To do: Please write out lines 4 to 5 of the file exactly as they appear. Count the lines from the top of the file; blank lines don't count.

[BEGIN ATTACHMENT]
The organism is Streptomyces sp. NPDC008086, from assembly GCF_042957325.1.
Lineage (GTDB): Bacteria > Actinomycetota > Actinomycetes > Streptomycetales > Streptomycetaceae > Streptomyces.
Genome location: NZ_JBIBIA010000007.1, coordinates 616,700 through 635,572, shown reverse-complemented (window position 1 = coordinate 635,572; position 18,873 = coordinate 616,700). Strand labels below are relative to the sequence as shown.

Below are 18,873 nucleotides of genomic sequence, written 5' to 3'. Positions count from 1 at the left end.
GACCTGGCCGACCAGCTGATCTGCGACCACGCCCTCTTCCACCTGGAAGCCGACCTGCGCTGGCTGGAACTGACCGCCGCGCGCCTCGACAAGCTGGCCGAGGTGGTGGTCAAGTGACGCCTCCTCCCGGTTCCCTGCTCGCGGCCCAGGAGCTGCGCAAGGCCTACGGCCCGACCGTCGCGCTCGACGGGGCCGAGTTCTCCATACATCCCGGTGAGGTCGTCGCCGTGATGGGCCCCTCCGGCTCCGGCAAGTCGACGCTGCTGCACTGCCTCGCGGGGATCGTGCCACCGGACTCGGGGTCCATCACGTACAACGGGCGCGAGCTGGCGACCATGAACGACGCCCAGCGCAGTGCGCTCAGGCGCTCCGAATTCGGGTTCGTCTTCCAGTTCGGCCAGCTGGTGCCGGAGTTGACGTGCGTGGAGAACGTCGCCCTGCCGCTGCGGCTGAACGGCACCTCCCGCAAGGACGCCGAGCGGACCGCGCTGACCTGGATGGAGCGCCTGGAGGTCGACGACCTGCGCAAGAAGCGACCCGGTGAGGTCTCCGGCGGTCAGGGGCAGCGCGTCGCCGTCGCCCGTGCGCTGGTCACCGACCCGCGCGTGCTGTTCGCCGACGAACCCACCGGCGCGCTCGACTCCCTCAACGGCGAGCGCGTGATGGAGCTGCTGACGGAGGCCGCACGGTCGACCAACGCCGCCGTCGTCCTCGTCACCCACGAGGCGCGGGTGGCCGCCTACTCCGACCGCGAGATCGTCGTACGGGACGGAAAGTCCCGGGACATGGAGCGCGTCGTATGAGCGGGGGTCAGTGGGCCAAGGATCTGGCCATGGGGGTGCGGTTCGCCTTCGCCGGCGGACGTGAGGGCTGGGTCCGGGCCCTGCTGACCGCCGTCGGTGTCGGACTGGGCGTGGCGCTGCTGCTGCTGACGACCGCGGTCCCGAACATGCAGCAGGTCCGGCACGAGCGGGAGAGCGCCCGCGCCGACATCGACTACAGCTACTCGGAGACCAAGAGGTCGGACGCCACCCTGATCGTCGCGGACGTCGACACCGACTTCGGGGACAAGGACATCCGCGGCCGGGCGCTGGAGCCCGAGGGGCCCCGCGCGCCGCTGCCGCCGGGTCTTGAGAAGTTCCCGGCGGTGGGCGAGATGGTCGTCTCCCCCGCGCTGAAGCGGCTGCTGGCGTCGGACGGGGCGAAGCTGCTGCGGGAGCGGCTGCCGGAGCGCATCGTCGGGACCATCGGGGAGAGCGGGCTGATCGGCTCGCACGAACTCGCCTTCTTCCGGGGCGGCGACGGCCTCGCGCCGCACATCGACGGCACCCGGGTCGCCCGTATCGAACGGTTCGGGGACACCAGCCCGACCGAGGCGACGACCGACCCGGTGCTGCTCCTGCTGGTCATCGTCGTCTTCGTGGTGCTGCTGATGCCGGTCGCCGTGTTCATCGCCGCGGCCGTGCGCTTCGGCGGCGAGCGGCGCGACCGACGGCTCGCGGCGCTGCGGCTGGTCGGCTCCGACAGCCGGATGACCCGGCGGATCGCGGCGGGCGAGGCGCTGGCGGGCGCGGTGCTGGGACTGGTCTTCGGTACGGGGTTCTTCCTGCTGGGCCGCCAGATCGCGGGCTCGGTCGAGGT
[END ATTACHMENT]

Below are 18,873 nucleotides of genomic sequence, written 5' to 3'. Positions count from 1 at the left end.
GACCTGGCCGACCAGCTGATCTGCGACCACGCCCTCTTCCACCTGGAAGCCGACCTGCGCTGGCTGGAACTGACCGCCGCGCGCCTCGACAAGCTGGCCGAGGTGGTGGTCAAGTGACGCCTCCTCCCGGTTCCCTGCTCGCGGCCCAGGAGCTGCGCAAGGCCTACGGCCCGACCGTCGCGCTCGACGGGGCCGAGTTCTCCATACATCCCGGTGAGGTCGTCGCCGTGATGGGCCCCTCCGGCTCCGGCAAGTCGACGCTGCTGCACTGCCTCGCGGGGATCGTGCCACCGGACTCGGGGTCCATCACGTACAACGGGCGCGAGCTGGCGACCATGAACGACGCCCAGCGCAGTGCGCTCAGGCGCTCCGAATTCGGGTTCGTCTTCCAGTTCGGCCAGCTGGTGCCGGAGTTGACGTGCGTGGAGAACGTCGCCCTGCCGCTGCGGCTGAACGGCACCTCCCGCAAGGACGCCGAGCGGACCGCGCTGACCTGGATGGAGCGCCTGGAGGTCGACGACCTGCGCAAGAAGCGACCCGGTGAGGTCTCCGGCGGTCAGGGGCAGCGCGTCGCCGTCGCCCGTGCGCTGGTCACCGACCCGCGCGTGCTGTTCGCCGACGAACCCACCGGCGCGCTCGACTCCCTCAACGGCGAGCGCGTGATGGAGCTGCTGACGGAGGCCGCACGGTCGACCAACGCCGCCGTCGTCCTCGTCACCCACGAGGCGCGGGTGGCCGCCTACTCCGACCGCGAGATCGTCGTACGGGACGGAAAGTCCCGGGACATGGAGCGCGTCGTATGAGCGGGGGTCAGTGGGCCAAGGATCTGGCCATGGGGGTGCGGTTCGCCTTCGCCGGCGGACGTGAGGGCTGGGTCCGGGCCCTGCTGACCGCCGTCGGTGTCGGACTGGGCGTGGCGCTGCTGCTGCTGACGACCGCGGTCCCGAACATGCAGCAGGTCCGGCACGAGCGGGAGAGCGCCCGCGCCGACATCGACTACAGCTACTCGGAGACCAAGAGGTCGGACGCCACCCTGATCGTCGCGGACGTCGACACCGACTTCGGGGACAAGGACATCCGCGGCCGGGCGCTGGAGCCCGAGGGGCCCCGCGCGCCGCTGCCGCCGGGTCTTGAGAAGTTCCCGGCGGTGGGCGAGATGGTCGTCTCCCCCGCGCTGAAGCGGCTGCTGGCGTCGGACGGGGCGAAGCTGCTGCGGGAGCGGCTGCCGGAGCGCATCGTCGGGACCATCGGGGAGAGCGGGCTGATCGGCTCGCACGAACTCGCCTTCTTCCGGGGCGGCGACGGCCTCGCGCCGCACATCGACGGCACCCGGGTCGCCCGTATCGAACGGTTCGGGGACACCAGCCCGACCGAGGCGACGACCGACCCGGTGCTGCTCCTGCTGGTCATCGTCGTCTTCGTGGTGCTGCTGATGCCGGTCGCCGTGTTCATCGCCGCGGCCGTGCGCTTCGGCGGCGAGCGGCGCGACCGACGGCTCGCGGCGCTGCGGCTGGTCGGCTCCGACAGCCGGATGACCCGGCGGATCGCGGCGGGCGAGGCGCTGGCGGGCGCGGTGCTGGGACTGGTCTTCGGTACGGGGTTCTTCCTGCTGGGCCGCCAGATCGCGGGCTCGGTCGAGGT